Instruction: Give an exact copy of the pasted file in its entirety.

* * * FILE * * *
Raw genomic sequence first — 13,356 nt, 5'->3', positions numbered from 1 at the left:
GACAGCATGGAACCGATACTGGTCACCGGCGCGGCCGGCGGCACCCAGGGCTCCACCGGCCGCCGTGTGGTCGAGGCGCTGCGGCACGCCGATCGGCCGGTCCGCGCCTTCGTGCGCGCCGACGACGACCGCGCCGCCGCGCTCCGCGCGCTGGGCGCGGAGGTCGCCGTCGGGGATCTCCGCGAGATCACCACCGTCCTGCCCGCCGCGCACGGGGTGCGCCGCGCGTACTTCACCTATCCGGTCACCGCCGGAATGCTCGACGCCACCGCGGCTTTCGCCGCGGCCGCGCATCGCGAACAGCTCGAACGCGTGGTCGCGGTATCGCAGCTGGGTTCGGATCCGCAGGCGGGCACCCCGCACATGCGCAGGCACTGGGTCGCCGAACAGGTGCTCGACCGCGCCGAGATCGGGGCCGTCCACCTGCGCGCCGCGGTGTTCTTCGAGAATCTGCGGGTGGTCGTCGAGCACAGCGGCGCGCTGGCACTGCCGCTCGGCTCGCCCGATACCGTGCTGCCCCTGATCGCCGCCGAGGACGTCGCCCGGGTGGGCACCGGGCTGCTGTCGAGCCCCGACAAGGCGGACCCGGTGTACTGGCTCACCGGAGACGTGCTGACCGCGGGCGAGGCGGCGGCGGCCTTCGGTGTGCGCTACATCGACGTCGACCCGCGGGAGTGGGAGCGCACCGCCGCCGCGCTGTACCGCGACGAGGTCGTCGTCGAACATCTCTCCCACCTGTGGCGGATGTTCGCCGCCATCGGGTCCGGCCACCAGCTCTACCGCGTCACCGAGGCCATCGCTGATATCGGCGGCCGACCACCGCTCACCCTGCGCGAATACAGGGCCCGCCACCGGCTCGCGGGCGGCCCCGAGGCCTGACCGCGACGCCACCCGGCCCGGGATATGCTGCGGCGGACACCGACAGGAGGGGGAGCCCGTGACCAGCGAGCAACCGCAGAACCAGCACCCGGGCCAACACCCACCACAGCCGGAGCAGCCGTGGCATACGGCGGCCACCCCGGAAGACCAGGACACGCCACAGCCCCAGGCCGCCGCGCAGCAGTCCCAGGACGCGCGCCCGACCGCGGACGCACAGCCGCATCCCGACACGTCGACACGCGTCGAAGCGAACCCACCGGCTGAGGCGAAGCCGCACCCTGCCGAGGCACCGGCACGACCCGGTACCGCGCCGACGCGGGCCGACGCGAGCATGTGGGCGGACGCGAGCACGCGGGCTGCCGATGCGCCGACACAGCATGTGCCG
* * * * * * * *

Raw genomic sequence first — 13,356 nt, 5'->3', positions numbered from 1 at the left:
GACAGCATGGAACCGATACTGGTCACCGGCGCGGCCGGCGGCACCCAGGGCTCCACCGGCCGCCGTGTGGTCGAGGCGCTGCGGCACGCCGATCGGCCGGTCCGCGCCTTCGTGCGCGCCGACGACGACCGCGCCGCCGCGCTCCGCGCGCTGGGCGCGGAGGTCGCCGTCGGGGATCTCCGCGAGATCACCACCGTCCTGCCCGCCGCGCACGGGGTGCGCCGCGCGTACTTCACCTATCCGGTCACCGCCGGAATGCTCGACGCCACCGCGGCTTTCGCCGCGGCCGCGCATCGCGAACAGCTCGAACGCGTGGTCGCGGTATCGCAGCTGGGTTCGGATCCGCAGGCGGGCACCCCGCACATGCGCAGGCACTGGGTCGCCGAACAGGTGCTCGACCGCGCCGAGATCGGGGCCGTCCACCTGCGCGCCGCGGTGTTCTTCGAGAATCTGCGGGTGGTCGTCGAGCACAGCGGCGCGCTGGCACTGCCGCTCGGCTCGCCCGATACCGTGCTGCCCCTGATCGCCGCCGAGGACGTCGCCCGGGTGGGCACCGGGCTGCTGTCGAGCCCCGACAAGGCGGACCCGGTGTACTGGCTCACCGGAGACGTGCTGACCGCGGGCGAGGCGGCGGCGGCCTTCGGTGTGCGCTACATCGACGTCGACCCGCGGGAGTGGGAGCGCACCGCCGCCGCGCTGTACCGCGACGAGGTCGTCGTCGAACATCTCTCCCACCTGTGGCGGATGTTCGCCGCCATCGGGTCCGGCCACCAGCTCTACCGCGTCACCGAGGCCATCGCTGATATCGGCGGCCGACCACCGCTCACCCTGCGCGAATACAGGGCCCGCCACCGGCTCGCGGGCGGCCCCGAGGCCTGACCGCGACGCCACCCGGCCCGGGATATGCTGCGGCGGACACCGACAGGAGGGGGAGCCCGTGACCAGCGAGCAACCGCAGAACCAGCACCCGGGCCAACACCCACCACAGCCGGAGCAGCCGTGGCATACGGCGGCCACCCCGGAAGACCAGGACACGCCACAGCCCCAGGCCGCCGCGCAGCAGTCCCAGGACGCGCGCCCGACCGCGGACGCACAGCCGCATCCCGACACGTCGACACGCGTCGAAGCGAACCCACCGGCTGAGGCGAAGCCGCACCCTGCCGAGGCACCGGCACGACCCGGTACCGCGCCGACGCGGGCCGACGCGAGCATGTGGGCGGACGCGAGCACGCGGGCTGCCGATGCGCCGACACAGCATGTGCCG